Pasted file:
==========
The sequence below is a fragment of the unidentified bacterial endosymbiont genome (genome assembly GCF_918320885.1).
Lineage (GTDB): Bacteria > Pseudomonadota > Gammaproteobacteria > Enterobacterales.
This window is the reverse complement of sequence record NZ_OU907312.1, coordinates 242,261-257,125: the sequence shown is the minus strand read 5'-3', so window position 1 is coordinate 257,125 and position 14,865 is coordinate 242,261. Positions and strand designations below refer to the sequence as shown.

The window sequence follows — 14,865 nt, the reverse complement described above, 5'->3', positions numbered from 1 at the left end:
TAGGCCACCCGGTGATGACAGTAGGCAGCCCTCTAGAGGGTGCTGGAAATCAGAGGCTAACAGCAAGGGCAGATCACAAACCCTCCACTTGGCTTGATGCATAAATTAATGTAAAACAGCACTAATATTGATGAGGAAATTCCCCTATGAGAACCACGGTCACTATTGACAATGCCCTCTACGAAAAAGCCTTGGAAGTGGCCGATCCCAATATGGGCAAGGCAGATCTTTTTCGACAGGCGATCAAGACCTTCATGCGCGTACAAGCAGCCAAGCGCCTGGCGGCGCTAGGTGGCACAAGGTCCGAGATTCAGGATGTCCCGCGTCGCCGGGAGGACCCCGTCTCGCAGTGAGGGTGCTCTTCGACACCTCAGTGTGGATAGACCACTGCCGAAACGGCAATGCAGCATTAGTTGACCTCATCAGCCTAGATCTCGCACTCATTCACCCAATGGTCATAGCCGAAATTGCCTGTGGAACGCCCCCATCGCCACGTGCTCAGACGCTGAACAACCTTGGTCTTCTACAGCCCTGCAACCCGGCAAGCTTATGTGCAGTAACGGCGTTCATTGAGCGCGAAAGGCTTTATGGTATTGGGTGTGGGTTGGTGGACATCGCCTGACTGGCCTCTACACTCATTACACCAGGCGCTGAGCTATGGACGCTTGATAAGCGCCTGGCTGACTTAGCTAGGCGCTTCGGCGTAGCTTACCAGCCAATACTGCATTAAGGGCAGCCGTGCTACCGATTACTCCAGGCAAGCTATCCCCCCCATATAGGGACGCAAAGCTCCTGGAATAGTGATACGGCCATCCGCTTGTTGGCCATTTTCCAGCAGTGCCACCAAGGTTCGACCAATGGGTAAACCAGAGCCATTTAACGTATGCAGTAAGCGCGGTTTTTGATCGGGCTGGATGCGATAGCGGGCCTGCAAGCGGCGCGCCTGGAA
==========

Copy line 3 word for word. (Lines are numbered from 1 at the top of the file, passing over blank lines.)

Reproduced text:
This window is the reverse complement of sequence record NZ_OU907312.1, coordinates 242,261-257,125: the sequence shown is the minus strand read 5'-3', so window position 1 is coordinate 257,125 and position 14,865 is coordinate 242,261. Positions and strand designations below refer to the sequence as shown.